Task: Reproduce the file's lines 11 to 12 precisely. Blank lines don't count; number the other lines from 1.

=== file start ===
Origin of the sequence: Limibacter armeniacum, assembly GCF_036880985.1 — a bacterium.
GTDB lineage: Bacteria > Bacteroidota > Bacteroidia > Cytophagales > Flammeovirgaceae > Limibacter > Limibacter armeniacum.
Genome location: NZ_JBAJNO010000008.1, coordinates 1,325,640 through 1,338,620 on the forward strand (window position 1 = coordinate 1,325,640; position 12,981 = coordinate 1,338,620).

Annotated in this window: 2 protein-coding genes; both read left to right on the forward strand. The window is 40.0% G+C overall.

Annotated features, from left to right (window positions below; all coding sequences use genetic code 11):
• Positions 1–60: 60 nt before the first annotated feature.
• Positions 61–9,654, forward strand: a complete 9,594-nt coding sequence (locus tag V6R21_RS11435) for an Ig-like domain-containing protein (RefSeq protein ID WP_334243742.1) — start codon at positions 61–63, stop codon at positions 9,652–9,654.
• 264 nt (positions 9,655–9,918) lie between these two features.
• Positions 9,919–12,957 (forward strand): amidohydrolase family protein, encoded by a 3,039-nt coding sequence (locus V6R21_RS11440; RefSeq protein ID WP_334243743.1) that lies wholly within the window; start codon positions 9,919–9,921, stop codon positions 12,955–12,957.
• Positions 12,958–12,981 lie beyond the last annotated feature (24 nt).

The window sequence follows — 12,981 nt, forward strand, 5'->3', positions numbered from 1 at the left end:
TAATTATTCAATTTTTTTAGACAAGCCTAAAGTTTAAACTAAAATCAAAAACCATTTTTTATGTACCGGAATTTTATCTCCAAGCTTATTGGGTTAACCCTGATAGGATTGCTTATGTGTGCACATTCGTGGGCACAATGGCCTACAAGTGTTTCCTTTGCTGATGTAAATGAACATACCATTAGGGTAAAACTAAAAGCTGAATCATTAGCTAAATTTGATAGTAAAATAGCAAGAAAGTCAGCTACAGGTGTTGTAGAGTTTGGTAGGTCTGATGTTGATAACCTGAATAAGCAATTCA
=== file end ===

The window sequence follows — 12,981 nt, forward strand, 5'->3', positions numbered from 1 at the left end:
TAATTATTCAATTTTTTTAGACAAGCCTAAAGTTTAAACTAAAATCAAAAACCATTTTTTATGTACCGGAATTTTATCTCCAAGCTTATTGGGTTAACCCTGATAGGATTGCTTATGTGTGCACATTCGTGGGCACAATGGCCTACAAGTGTTTCCTTTGCTGATGTAAATGAACATACCATTAGGGTAAAACTAAAAGCTGAATCATTAGCTAAATTTGATAGTAAAATAGCAAGAAAGTCAGCTACAGGTGTTGTAGAGTTTGGTAGGTCTGATGTTGATAACCTGAATAAGCAATTCA